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A few months into quarantine and — like the majority of us — I found I had absolutely nothing to do. I was overwhelmingly bored, perpetually stir crazy and I had finished every season of The Bachelor I could find for free online. I tried just about everything after my love-story reality television binge, like brushing up on my Spanish on Duolingo, dusting off the keyboard piano I drunkenly bought on Amazon Prime in November and even trying to watch the third season of Thirteen Reasons Why, which was the biggest mistake I made in 2020.
I was running out of ideas, so I figured it was time to jump into something I’d been putting off forever. I began devoting 99% of my time listening to new tunes and catching up on some albums I really wanted to soak in but never allowed myself to take the time to do.
I began to fall in love with various albums through my exploration. From Lana Del Rey’s smooth-sounding, somewhat sarcastic yet melodramatic Norman Fucking Rockwell to slowthai’s rambunctious, politically-driven masterpiece There’s Nothing Great About Britain to Jessie Ware’s mid-80s disco-esque and dreamy gamechanger What’s Your Pleasure? — I figured there was no other way to appreciate these works of art than to own them in the flesh. So, I decided it was finally time to purchase my very first record player: a Crosley Cruiser.
With that being said, I don’t know how it happened, but in the past three months, I’ve gone from owning three vinyl records and zero record players to owning around 100 vinyl records and two record players. I’m now knee-deep in vinyl.
Do I blame quarantine, boredom and my credit card company solely for my mistakes? Yes, yes I do. But do I regret it? Absolutely not. This is the first time in my life I’ve actually collected anything, and the amount of fun I’m having surprises me every single day.
VNYL’s Curation Service
As I was growing my collection from home — because not a single record shop nearby was open to the public — I was looking at various retailers to supply my record habit. That’s when a targeted YouTube ad introduced me to VNYL. It showed a girl tearing open a pink cardboard package and pulling out three records she was shocked to have gotten. I was like, “oh, she drunk ordered these, it makes sense why she is acting so surprised”.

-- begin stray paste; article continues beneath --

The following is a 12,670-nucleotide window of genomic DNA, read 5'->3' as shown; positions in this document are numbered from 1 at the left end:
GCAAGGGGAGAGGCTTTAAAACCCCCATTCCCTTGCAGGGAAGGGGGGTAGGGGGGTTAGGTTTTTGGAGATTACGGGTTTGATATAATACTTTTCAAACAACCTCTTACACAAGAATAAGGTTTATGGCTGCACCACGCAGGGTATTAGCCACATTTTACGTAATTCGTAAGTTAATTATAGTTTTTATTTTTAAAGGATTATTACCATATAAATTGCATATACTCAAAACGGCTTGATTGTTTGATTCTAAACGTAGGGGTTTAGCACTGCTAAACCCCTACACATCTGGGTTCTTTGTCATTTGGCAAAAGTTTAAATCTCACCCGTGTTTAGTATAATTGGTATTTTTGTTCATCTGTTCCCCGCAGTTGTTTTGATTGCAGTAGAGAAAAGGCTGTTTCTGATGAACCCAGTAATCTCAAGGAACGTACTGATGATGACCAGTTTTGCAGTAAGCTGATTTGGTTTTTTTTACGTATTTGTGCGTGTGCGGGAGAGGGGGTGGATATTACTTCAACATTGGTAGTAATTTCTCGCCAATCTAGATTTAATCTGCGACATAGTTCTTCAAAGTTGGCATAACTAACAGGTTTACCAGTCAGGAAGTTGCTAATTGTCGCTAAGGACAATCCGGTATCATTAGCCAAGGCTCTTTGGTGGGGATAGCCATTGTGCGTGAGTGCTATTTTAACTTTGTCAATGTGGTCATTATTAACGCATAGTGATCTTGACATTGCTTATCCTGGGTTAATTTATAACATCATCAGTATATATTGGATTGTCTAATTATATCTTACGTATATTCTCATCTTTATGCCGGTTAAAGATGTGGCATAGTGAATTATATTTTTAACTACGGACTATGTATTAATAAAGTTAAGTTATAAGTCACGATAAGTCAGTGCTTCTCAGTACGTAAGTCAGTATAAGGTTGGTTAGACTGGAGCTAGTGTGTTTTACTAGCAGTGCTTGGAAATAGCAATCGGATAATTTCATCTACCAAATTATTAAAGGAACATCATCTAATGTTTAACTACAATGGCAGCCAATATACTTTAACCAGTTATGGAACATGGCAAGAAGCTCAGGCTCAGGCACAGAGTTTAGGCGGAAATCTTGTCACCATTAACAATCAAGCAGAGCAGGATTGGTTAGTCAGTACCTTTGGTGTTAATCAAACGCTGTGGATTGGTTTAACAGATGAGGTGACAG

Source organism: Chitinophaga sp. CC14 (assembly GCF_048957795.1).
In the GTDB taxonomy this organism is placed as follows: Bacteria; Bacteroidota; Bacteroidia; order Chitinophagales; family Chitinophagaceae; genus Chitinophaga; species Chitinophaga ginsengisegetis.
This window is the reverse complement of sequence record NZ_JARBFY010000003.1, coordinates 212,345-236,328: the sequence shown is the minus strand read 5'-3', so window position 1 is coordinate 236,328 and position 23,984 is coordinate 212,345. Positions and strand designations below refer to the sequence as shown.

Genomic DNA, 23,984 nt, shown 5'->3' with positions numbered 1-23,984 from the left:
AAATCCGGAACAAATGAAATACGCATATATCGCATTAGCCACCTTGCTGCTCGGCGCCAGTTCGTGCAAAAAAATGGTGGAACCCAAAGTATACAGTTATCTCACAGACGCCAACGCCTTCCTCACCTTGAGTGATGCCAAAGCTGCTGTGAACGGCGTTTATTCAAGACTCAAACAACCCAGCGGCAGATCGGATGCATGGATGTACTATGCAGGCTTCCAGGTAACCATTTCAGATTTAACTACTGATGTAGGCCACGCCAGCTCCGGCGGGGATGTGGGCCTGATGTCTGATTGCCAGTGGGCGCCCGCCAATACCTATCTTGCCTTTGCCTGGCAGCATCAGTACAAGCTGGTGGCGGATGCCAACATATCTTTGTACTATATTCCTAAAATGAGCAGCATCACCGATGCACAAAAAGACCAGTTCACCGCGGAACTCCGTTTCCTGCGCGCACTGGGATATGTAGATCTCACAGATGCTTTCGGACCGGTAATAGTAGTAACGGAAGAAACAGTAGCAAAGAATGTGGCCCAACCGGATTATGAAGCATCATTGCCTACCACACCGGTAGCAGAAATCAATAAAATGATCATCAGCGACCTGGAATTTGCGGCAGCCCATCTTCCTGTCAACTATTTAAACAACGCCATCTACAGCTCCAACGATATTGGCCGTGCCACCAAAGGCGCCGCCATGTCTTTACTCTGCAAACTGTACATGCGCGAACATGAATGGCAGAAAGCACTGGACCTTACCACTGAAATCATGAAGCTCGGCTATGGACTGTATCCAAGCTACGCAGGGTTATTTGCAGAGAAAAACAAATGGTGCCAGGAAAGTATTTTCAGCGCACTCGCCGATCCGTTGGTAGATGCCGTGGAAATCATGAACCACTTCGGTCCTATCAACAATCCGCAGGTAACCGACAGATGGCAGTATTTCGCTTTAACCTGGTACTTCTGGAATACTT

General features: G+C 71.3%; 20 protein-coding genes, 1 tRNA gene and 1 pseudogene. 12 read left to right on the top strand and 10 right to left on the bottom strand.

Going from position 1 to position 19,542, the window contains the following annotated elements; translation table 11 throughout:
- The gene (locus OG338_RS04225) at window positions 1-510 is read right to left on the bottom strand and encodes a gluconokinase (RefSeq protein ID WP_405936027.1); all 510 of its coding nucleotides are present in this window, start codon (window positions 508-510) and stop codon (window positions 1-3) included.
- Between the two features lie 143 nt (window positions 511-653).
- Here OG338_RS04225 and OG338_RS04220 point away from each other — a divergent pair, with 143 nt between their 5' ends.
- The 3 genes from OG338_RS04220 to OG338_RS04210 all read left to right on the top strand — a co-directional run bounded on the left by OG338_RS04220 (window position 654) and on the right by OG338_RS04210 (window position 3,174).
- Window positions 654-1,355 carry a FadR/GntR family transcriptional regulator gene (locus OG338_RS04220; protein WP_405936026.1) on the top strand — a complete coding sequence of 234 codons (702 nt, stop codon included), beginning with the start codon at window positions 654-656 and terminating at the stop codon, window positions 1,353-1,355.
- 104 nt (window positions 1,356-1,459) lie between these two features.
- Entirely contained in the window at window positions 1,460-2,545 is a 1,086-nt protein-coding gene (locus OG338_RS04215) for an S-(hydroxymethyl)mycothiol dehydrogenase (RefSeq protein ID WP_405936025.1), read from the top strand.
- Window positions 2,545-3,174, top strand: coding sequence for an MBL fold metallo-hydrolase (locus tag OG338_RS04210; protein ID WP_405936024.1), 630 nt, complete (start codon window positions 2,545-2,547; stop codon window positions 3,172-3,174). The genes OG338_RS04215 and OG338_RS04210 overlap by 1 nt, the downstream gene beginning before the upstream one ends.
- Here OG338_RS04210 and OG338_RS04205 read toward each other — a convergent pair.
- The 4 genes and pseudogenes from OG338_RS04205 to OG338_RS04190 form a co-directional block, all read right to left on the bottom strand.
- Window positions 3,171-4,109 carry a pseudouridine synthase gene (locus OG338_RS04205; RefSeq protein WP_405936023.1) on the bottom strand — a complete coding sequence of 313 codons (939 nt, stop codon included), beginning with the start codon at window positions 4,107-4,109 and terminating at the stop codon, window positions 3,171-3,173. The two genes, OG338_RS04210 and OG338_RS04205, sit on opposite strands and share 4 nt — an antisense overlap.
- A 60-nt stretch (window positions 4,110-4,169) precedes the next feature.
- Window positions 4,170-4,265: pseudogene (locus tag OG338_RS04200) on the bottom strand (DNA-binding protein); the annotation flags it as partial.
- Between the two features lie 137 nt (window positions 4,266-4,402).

But, turns out she in fact did not drunk order them, they were hand-picked for her by VNYL‘s music curators based on her music taste. I knew then and there that I had to get in on the fun. I headed to VNYL‘s website and began creating my profile.
The interface struck me as incredibly straightforward. I was given the option to link my Spotify account, which I did, so the curators were able to see who I was constantly listening to. If you’ve got a Discogs account, you can connect that too so the curators can track which vinyl records you already have in your collection. After this, I went ahead and filled out a little survey detailing my favorite artists and genres, which records I would love to add to my collection, which records I already had and any artists whose records I didn’t want to own. I told them please, for the love of God, I do not want anything by Ed Sheeran.
After this, I was told to pick a “vibe.” Truthfully speaking, I wasn’t entirely sure what a “vibe” was and I don’t even remember what was listed, but I remember that they were very specific to artists I either had never heard of or didn’t like. There was a vibe option that seemed pretty vague and non-artist specific, so I went with that one.
With everything filled out and completed, I had nothing to else to do but wait.
Opening My First Shipment of Records
It took about three-ish weeks for my records to arrive, and at this point, I had added SO many more to my collection. I became nervous they had gifted me something I now already owned. One thing I realized when skimming their FAQ was that they do not do returns. They suggest if you receive a record that you already have, donate it or give it to a friend. But I didn’t want to donate anything, I’m greedy! So as I opened my hot pink package, I was flushed with nerves.